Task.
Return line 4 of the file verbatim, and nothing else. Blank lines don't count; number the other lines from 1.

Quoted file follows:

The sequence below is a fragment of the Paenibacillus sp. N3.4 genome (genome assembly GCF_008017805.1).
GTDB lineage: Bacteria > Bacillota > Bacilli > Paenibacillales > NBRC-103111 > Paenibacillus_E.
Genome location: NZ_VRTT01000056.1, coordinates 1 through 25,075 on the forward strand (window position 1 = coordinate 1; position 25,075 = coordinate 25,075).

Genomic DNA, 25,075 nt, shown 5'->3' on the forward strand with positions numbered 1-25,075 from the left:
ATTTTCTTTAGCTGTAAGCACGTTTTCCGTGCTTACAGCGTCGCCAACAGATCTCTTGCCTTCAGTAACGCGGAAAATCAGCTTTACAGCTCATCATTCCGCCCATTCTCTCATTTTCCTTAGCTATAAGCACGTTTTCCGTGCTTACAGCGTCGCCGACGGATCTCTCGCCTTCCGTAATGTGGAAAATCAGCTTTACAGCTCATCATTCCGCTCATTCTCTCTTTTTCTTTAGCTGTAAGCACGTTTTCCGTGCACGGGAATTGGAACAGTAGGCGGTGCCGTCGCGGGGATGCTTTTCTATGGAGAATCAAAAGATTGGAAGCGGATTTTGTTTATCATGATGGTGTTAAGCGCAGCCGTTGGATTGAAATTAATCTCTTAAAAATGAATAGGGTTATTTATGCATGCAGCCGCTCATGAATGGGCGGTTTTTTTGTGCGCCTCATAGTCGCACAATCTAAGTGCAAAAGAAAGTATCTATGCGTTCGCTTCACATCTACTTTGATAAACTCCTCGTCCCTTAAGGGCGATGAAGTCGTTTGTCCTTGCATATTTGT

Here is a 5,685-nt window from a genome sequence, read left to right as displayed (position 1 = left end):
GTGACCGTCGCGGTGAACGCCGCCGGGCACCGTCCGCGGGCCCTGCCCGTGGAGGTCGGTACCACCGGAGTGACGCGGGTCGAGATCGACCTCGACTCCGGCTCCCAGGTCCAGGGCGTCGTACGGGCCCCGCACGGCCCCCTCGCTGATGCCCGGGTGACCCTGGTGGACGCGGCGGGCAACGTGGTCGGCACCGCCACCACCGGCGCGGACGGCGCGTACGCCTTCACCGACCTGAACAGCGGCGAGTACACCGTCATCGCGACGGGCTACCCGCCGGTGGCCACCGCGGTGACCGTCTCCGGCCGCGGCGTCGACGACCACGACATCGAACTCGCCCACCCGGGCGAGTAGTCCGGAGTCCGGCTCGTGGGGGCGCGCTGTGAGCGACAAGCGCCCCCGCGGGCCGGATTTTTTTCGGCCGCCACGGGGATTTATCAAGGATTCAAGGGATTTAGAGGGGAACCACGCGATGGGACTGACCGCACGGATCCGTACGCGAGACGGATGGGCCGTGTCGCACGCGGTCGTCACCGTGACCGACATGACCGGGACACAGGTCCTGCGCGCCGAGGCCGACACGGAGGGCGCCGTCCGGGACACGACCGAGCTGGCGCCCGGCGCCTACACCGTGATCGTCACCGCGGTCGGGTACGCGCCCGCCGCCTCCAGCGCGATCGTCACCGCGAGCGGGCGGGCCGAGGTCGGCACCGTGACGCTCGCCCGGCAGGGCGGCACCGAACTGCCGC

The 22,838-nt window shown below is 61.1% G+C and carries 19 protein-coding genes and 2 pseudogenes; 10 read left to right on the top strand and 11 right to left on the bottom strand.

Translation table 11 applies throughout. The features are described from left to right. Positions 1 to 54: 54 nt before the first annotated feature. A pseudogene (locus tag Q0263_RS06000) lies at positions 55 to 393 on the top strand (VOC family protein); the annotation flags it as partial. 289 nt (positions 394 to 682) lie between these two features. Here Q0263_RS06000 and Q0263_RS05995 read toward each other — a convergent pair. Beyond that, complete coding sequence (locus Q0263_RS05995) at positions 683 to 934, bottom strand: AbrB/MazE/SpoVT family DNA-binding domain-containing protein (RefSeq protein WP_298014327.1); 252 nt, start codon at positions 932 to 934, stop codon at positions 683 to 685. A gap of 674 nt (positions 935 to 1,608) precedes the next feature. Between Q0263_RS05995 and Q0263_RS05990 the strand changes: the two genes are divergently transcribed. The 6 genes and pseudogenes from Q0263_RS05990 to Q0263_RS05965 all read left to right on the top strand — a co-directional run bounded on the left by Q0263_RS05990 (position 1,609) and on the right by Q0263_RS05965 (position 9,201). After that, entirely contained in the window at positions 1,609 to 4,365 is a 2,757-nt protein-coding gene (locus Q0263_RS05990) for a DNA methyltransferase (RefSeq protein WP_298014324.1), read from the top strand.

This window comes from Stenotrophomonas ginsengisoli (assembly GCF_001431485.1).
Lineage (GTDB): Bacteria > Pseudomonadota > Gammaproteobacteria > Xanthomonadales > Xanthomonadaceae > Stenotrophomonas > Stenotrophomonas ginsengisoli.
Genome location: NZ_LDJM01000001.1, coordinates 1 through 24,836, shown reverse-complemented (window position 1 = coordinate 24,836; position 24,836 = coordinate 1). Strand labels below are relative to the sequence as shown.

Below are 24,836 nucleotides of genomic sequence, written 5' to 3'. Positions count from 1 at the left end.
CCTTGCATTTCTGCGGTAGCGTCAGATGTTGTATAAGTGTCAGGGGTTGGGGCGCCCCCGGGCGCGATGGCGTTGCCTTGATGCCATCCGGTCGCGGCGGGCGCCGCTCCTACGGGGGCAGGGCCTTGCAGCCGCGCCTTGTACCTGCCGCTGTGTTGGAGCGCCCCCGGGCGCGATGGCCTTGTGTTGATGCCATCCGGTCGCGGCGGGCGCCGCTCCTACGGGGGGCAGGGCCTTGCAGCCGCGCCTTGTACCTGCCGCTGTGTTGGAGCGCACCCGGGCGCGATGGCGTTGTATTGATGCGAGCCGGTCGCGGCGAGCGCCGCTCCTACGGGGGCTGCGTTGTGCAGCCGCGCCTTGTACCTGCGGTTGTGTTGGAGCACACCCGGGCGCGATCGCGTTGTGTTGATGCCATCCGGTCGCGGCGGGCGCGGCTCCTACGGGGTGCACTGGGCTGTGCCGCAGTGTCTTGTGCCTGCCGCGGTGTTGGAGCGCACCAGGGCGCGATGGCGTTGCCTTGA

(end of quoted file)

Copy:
Genomic DNA, 25,075 nt, shown 5'->3' on the forward strand with positions numbered 1-25,075 from the left: